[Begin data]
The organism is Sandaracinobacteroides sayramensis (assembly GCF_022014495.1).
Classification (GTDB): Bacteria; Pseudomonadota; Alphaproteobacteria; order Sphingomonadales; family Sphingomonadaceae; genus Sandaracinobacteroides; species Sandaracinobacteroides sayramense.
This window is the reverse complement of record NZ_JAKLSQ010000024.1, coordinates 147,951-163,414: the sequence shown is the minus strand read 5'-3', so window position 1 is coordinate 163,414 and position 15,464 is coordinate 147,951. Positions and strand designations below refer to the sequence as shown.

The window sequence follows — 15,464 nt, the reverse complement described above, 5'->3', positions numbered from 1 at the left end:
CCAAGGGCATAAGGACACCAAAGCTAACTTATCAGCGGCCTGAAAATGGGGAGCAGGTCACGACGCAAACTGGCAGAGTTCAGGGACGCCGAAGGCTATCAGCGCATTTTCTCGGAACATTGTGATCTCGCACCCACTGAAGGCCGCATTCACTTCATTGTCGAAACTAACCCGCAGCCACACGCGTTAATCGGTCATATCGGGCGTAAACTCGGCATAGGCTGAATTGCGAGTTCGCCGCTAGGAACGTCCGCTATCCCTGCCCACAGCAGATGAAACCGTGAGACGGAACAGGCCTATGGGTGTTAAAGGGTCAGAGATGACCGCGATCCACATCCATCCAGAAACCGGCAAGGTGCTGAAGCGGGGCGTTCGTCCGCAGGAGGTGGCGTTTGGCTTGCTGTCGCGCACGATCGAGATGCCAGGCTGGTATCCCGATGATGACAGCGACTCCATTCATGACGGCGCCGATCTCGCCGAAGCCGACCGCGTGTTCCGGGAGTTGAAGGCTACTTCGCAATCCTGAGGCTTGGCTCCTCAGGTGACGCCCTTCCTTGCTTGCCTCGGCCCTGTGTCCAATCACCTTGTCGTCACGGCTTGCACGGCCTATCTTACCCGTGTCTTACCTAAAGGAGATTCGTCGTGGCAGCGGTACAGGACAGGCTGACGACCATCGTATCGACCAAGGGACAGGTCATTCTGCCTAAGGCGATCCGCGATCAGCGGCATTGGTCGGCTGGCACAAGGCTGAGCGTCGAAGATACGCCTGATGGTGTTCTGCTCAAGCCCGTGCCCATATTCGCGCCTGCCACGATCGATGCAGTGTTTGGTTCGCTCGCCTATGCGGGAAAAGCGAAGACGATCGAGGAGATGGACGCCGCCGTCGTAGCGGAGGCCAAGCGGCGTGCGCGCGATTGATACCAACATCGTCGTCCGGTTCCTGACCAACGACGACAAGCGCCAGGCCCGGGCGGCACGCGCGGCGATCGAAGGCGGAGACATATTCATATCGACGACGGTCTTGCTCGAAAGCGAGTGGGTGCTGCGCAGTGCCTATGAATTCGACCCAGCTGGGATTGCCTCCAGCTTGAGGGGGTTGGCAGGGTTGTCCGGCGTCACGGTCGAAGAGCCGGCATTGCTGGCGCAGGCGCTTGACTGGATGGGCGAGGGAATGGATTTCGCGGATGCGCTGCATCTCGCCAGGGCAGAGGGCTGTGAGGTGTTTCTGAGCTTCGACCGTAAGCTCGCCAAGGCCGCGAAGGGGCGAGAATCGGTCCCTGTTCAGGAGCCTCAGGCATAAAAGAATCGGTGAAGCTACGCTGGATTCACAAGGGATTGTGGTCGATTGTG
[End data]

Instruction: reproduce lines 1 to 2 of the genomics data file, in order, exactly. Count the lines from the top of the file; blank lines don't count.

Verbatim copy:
The organism is Sandaracinobacteroides sayramensis (assembly GCF_022014495.1).
Classification (GTDB): Bacteria; Pseudomonadota; Alphaproteobacteria; order Sphingomonadales; family Sphingomonadaceae; genus Sandaracinobacteroides; species Sandaracinobacteroides sayramense.